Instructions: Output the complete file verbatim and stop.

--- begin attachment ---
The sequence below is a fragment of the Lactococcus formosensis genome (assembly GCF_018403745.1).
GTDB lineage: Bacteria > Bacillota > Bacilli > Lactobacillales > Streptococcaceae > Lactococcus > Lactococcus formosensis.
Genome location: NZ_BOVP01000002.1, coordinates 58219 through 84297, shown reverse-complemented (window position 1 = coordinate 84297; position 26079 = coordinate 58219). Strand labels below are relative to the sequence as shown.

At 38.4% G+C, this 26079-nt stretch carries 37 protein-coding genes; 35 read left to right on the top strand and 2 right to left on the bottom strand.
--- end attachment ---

The sequence below is a fragment of the Lactococcus formosensis genome (assembly GCF_018403745.1).
GTDB lineage: Bacteria > Bacillota > Bacilli > Lactobacillales > Streptococcaceae > Lactococcus > Lactococcus formosensis.
Genome location: NZ_BOVP01000002.1, coordinates 58219 through 84297, shown reverse-complemented (window position 1 = coordinate 84297; position 26079 = coordinate 58219). Strand labels below are relative to the sequence as shown.

At 38.4% G+C, this 26079-nt stretch carries 37 protein-coding genes; 35 read left to right on the top strand and 2 right to left on the bottom strand.